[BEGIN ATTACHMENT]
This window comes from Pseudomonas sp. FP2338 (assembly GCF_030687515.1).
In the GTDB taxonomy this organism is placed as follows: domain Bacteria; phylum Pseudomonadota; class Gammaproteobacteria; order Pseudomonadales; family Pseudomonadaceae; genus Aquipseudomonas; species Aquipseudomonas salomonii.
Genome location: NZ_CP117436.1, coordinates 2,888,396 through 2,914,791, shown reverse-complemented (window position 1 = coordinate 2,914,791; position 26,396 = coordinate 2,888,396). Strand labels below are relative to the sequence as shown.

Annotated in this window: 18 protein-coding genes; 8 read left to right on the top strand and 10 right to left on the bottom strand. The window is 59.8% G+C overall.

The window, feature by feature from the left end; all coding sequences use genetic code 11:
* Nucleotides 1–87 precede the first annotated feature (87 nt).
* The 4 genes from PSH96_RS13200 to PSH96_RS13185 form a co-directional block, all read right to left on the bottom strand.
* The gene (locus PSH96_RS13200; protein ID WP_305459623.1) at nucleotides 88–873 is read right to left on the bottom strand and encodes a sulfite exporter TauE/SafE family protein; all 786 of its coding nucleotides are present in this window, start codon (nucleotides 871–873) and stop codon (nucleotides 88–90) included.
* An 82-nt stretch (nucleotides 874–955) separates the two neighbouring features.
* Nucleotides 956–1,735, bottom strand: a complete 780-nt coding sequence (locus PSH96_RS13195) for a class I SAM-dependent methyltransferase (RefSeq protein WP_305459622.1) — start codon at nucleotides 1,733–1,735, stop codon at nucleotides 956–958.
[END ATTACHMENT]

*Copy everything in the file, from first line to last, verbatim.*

This window comes from Pseudomonas sp. FP2338 (assembly GCF_030687515.1).
In the GTDB taxonomy this organism is placed as follows: domain Bacteria; phylum Pseudomonadota; class Gammaproteobacteria; order Pseudomonadales; family Pseudomonadaceae; genus Aquipseudomonas; species Aquipseudomonas salomonii.
Genome location: NZ_CP117436.1, coordinates 2,888,396 through 2,914,791, shown reverse-complemented (window position 1 = coordinate 2,914,791; position 26,396 = coordinate 2,888,396). Strand labels below are relative to the sequence as shown.

Annotated in this window: 18 protein-coding genes; 8 read left to right on the top strand and 10 right to left on the bottom strand. The window is 59.8% G+C overall.

The window, feature by feature from the left end; all coding sequences use genetic code 11:
* Nucleotides 1–87 precede the first annotated feature (87 nt).
* The 4 genes from PSH96_RS13200 to PSH96_RS13185 form a co-directional block, all read right to left on the bottom strand.
* The gene (locus PSH96_RS13200; protein ID WP_305459623.1) at nucleotides 88–873 is read right to left on the bottom strand and encodes a sulfite exporter TauE/SafE family protein; all 786 of its coding nucleotides are present in this window, start codon (nucleotides 871–873) and stop codon (nucleotides 88–90) included.
* An 82-nt stretch (nucleotides 874–955) separates the two neighbouring features.
* Nucleotides 956–1,735, bottom strand: a complete 780-nt coding sequence (locus PSH96_RS13195) for a class I SAM-dependent methyltransferase (RefSeq protein WP_305459622.1) — start codon at nucleotides 1,733–1,735, stop codon at nucleotides 956–958.